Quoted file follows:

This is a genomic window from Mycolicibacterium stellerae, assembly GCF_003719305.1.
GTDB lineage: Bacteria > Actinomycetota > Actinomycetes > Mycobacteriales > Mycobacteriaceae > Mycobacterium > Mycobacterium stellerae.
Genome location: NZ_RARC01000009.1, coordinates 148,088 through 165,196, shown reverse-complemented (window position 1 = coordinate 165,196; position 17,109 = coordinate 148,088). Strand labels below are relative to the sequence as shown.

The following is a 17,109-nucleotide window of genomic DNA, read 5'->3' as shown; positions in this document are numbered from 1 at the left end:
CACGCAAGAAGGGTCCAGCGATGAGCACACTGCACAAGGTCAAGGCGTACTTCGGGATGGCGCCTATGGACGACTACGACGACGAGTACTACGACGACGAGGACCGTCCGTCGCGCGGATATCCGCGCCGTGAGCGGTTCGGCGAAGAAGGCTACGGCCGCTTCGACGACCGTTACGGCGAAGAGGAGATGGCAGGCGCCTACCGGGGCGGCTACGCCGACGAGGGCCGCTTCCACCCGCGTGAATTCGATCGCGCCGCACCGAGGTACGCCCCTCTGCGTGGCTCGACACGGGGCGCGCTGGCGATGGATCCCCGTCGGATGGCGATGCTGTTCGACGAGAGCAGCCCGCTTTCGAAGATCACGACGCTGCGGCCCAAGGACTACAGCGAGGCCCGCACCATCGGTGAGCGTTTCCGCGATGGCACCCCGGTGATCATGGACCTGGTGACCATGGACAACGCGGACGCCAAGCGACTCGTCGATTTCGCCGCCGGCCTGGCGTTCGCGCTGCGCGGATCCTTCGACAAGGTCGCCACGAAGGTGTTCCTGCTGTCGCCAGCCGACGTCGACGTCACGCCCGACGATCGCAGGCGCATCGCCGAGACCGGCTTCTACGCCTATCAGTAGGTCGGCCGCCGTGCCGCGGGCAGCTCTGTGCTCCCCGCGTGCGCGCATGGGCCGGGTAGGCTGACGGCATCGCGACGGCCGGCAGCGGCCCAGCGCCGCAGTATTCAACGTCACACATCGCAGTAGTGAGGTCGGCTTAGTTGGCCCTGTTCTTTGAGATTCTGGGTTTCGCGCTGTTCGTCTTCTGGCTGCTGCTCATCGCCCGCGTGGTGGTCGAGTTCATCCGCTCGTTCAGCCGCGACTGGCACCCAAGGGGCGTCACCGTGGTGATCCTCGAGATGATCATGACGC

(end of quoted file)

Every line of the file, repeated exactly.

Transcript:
This is a genomic window from Mycolicibacterium stellerae, assembly GCF_003719305.1.
GTDB lineage: Bacteria > Actinomycetota > Actinomycetes > Mycobacteriales > Mycobacteriaceae > Mycobacterium > Mycobacterium stellerae.
Genome location: NZ_RARC01000009.1, coordinates 148,088 through 165,196, shown reverse-complemented (window position 1 = coordinate 165,196; position 17,109 = coordinate 148,088). Strand labels below are relative to the sequence as shown.

The following is a 17,109-nucleotide window of genomic DNA, read 5'->3' as shown; positions in this document are numbered from 1 at the left end:
CACGCAAGAAGGGTCCAGCGATGAGCACACTGCACAAGGTCAAGGCGTACTTCGGGATGGCGCCTATGGACGACTACGACGACGAGTACTACGACGACGAGGACCGTCCGTCGCGCGGATATCCGCGCCGTGAGCGGTTCGGCGAAGAAGGCTACGGCCGCTTCGACGACCGTTACGGCGAAGAGGAGATGGCAGGCGCCTACCGGGGCGGCTACGCCGACGAGGGCCGCTTCCACCCGCGTGAATTCGATCGCGCCGCACCGAGGTACGCCCCTCTGCGTGGCTCGACACGGGGCGCGCTGGCGATGGATCCCCGTCGGATGGCGATGCTGTTCGACGAGAGCAGCCCGCTTTCGAAGATCACGACGCTGCGGCCCAAGGACTACAGCGAGGCCCGCACCATCGGTGAGCGTTTCCGCGATGGCACCCCGGTGATCATGGACCTGGTGACCATGGACAACGCGGACGCCAAGCGACTCGTCGATTTCGCCGCCGGCCTGGCGTTCGCGCTGCGCGGATCCTTCGACAAGGTCGCCACGAAGGTGTTCCTGCTGTCGCCAGCCGACGTCGACGTCACGCCCGACGATCGCAGGCGCATCGCCGAGACCGGCTTCTACGCCTATCAGTAGGTCGGCCGCCGTGCCGCGGGCAGCTCTGTGCTCCCCGCGTGCGCGCATGGGCCGGGTAGGCTGACGGCATCGCGACGGCCGGCAGCGGCCCAGCGCCGCAGTATTCAACGTCACACATCGCAGTAGTGAGGTCGGCTTAGTTGGCCCTGTTCTTTGAGATTCTGGGTTTCGCGCTGTTCGTCTTCTGGCTGCTGCTCATCGCCCGCGTGGTGGTCGAGTTCATCCGCTCGTTCAGCCGCGACTGGCACCCAAGGGGCGTCACCGTGGTGATCCTCGAGATGATCATGACGC